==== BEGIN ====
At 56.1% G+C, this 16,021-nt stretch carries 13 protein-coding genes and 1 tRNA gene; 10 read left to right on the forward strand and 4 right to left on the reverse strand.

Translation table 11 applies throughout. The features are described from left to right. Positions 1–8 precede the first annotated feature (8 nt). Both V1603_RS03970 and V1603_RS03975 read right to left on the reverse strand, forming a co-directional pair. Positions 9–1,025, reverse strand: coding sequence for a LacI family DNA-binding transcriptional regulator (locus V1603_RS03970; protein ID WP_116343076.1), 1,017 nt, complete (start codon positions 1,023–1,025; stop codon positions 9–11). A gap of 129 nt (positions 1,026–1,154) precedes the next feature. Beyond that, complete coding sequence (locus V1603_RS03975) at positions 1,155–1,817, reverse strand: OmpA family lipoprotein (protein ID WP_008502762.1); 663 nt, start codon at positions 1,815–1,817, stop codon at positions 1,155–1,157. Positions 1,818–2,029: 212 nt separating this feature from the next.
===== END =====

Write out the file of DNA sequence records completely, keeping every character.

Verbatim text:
At 56.1% G+C, this 16,021-nt stretch carries 13 protein-coding genes and 1 tRNA gene; 10 read left to right on the forward strand and 4 right to left on the reverse strand.

Translation table 11 applies throughout. The features are described from left to right. Positions 1–8 precede the first annotated feature (8 nt). Both V1603_RS03970 and V1603_RS03975 read right to left on the reverse strand, forming a co-directional pair. Positions 9–1,025, reverse strand: coding sequence for a LacI family DNA-binding transcriptional regulator (locus V1603_RS03970; protein ID WP_116343076.1), 1,017 nt, complete (start codon positions 1,023–1,025; stop codon positions 9–11). A gap of 129 nt (positions 1,026–1,154) precedes the next feature. Beyond that, complete coding sequence (locus V1603_RS03975) at positions 1,155–1,817, reverse strand: OmpA family lipoprotein (protein ID WP_008502762.1); 663 nt, start codon at positions 1,815–1,817, stop codon at positions 1,155–1,157. Positions 1,818–2,029: 212 nt separating this feature from the next.